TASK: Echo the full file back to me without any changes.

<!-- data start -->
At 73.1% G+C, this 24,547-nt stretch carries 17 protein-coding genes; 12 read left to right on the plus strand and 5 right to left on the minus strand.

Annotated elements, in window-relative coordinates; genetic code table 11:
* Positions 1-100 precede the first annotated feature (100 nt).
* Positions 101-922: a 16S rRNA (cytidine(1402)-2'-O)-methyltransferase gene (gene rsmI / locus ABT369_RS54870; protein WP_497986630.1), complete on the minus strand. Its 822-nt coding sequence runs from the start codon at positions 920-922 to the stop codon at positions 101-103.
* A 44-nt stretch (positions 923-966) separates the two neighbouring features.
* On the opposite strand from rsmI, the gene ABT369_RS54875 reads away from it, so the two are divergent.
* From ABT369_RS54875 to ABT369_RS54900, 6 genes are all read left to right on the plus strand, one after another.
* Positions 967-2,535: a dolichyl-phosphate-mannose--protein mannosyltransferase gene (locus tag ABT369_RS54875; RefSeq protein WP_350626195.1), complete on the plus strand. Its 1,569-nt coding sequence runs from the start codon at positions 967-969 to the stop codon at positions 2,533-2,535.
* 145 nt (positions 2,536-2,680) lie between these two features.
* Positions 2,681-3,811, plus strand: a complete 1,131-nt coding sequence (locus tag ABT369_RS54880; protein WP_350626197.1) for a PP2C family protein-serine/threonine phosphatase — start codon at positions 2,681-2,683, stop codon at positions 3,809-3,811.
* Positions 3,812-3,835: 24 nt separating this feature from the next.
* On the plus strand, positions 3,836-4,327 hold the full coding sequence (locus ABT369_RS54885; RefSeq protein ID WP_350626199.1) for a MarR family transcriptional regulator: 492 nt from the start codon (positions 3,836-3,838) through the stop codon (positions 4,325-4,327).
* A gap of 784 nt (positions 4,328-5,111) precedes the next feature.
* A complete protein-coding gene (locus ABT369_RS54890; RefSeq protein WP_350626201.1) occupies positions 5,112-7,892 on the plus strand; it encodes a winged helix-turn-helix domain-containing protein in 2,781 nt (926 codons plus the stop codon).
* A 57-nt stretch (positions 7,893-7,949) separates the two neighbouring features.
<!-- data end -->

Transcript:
At 73.1% G+C, this 24,547-nt stretch carries 17 protein-coding genes; 12 read left to right on the plus strand and 5 right to left on the minus strand.

Annotated elements, in window-relative coordinates; genetic code table 11:
* Positions 1-100 precede the first annotated feature (100 nt).
* Positions 101-922: a 16S rRNA (cytidine(1402)-2'-O)-methyltransferase gene (gene rsmI / locus ABT369_RS54870; protein WP_497986630.1), complete on the minus strand. Its 822-nt coding sequence runs from the start codon at positions 920-922 to the stop codon at positions 101-103.
* A 44-nt stretch (positions 923-966) separates the two neighbouring features.
* On the opposite strand from rsmI, the gene ABT369_RS54875 reads away from it, so the two are divergent.
* From ABT369_RS54875 to ABT369_RS54900, 6 genes are all read left to right on the plus strand, one after another.
* Positions 967-2,535: a dolichyl-phosphate-mannose--protein mannosyltransferase gene (locus tag ABT369_RS54875; RefSeq protein WP_350626195.1), complete on the plus strand. Its 1,569-nt coding sequence runs from the start codon at positions 967-969 to the stop codon at positions 2,533-2,535.
* 145 nt (positions 2,536-2,680) lie between these two features.
* Positions 2,681-3,811, plus strand: a complete 1,131-nt coding sequence (locus tag ABT369_RS54880; protein WP_350626197.1) for a PP2C family protein-serine/threonine phosphatase — start codon at positions 2,681-2,683, stop codon at positions 3,809-3,811.
* Positions 3,812-3,835: 24 nt separating this feature from the next.
* On the plus strand, positions 3,836-4,327 hold the full coding sequence (locus ABT369_RS54885; RefSeq protein ID WP_350626199.1) for a MarR family transcriptional regulator: 492 nt from the start codon (positions 3,836-3,838) through the stop codon (positions 4,325-4,327).
* A gap of 784 nt (positions 4,328-5,111) precedes the next feature.
* A complete protein-coding gene (locus ABT369_RS54890; RefSeq protein WP_350626201.1) occupies positions 5,112-7,892 on the plus strand; it encodes a winged helix-turn-helix domain-containing protein in 2,781 nt (926 codons plus the stop codon).
* A 57-nt stretch (positions 7,893-7,949) separates the two neighbouring features.